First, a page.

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ETHICSOC 257: Moral Theory and Current Debates

This course is an introduction to contemporary moral and political theory for students outside of philosophy or other fields that concentrate on normative theory. We will study some of the most cutting edge research in moral philosophy and political theory. No prior knowledge of these topics is required. The course aims to equip students with the tools they need to engage with moral questions that are hotly debated in the public sphere, that are connected to students' own research, and that are relevant to their professional and personal lives. Class discussions will be guided by participants' specialized knowledge of their own disciplines and assessment topics will be flexible to allow students to explore topics that they are particularly interested in. The first half of the course will focus on key concepts and first-order moral theories, including utilitarianism, Kantian ethics, and feminist care ethics. The second half of the course will deploy these tools to consider topics of pre more »
This course is an introduction to contemporary moral and political theory for students outside of philosophy or other fields that concentrate on normative theory. We will study some of the most cutting edge research in moral philosophy and political theory. No prior knowledge of these topics is required. The course aims to equip students with the tools they need to engage with moral questions that are hotly debated in the public sphere, that are connected to students' own research, and that are relevant to their professional and personal lives. Class discussions will be guided by participants' specialized knowledge of their own disciplines and assessment topics will be flexible to allow students to explore topics that they are particularly interested in. The first half of the course will focus on key concepts and first-order moral theories, including utilitarianism, Kantian ethics, and feminist care ethics. The second half of the course will deploy these tools to consider topics of pressing importance. The kinds of questions we will study in the second half of the course include: How can social media platforms be reformed to benefit democratic debate and society more generally? What is algorithmic injustice and what (if anything) can be done about it? What is wrong with colonialism and how should we respond to its legacy? Should state borders be open? What is structural racism and what can individuals and governments do to help mitigate it? Would it be desirable to make politics more democratic (or less polarized) and, if so, how might that be possible? And how might transwomen best be included in elite sport?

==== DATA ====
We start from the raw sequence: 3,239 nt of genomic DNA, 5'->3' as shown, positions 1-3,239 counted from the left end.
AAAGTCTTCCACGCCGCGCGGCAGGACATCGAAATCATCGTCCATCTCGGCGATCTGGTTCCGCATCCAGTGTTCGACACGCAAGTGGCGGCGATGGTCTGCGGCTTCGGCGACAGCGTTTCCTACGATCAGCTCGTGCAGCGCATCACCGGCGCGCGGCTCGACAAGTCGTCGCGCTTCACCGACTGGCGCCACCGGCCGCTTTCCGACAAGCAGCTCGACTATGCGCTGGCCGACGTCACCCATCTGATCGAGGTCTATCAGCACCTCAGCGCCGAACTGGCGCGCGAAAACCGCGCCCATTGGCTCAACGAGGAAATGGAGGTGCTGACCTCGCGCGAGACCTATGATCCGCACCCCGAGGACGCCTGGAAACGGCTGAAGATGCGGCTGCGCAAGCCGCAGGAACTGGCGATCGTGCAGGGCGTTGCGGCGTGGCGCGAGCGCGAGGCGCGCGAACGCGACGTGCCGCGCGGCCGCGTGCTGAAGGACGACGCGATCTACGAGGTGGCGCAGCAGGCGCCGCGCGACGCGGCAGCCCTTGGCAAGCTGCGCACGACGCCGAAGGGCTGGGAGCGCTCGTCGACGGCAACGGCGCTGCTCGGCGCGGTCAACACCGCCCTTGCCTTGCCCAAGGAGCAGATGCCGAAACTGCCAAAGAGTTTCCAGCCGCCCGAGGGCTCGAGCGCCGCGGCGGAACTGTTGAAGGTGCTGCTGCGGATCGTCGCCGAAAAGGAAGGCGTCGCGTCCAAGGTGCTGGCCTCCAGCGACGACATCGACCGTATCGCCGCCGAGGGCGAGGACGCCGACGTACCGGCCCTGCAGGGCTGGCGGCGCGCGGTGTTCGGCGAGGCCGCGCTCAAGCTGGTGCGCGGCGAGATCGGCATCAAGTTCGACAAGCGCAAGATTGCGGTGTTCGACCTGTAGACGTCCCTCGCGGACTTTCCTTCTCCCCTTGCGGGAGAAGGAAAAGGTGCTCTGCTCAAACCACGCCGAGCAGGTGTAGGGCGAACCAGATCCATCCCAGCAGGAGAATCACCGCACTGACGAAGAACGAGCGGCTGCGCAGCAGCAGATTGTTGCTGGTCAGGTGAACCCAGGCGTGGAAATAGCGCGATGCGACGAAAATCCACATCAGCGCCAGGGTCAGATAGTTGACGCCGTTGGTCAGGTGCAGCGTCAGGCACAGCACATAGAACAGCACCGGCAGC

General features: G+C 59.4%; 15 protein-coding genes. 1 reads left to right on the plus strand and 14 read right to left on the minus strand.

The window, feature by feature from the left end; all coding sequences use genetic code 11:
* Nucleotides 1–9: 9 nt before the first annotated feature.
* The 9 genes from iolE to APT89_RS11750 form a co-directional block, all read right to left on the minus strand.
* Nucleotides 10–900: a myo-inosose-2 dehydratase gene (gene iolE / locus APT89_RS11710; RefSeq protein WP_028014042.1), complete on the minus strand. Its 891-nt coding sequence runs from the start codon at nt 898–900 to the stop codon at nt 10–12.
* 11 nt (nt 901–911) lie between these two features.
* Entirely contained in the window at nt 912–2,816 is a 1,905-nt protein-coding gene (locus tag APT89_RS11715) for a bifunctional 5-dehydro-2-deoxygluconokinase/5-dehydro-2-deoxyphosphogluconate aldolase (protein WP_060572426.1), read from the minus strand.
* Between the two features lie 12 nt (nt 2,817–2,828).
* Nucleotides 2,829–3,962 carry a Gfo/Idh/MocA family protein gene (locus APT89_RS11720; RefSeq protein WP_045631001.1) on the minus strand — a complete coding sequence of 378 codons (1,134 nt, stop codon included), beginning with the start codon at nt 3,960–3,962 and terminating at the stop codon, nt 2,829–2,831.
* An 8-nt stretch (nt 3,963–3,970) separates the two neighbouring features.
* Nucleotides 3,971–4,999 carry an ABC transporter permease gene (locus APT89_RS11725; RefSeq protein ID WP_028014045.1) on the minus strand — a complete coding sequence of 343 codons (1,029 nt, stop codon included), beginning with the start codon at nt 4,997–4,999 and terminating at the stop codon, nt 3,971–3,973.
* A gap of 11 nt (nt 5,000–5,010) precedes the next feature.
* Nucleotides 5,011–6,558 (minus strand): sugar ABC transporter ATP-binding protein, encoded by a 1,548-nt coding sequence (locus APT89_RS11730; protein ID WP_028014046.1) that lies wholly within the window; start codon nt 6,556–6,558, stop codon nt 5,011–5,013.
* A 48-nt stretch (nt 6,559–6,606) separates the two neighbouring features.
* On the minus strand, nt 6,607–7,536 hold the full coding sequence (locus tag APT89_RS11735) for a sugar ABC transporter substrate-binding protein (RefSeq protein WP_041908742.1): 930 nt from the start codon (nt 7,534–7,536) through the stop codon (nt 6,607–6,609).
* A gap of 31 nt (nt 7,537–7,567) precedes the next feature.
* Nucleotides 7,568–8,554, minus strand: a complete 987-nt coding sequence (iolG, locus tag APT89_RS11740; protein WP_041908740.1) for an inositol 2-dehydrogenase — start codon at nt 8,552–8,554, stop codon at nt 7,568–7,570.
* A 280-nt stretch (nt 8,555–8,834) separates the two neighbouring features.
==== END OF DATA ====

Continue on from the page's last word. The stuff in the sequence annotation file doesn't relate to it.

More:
Last offered: Winter 2022
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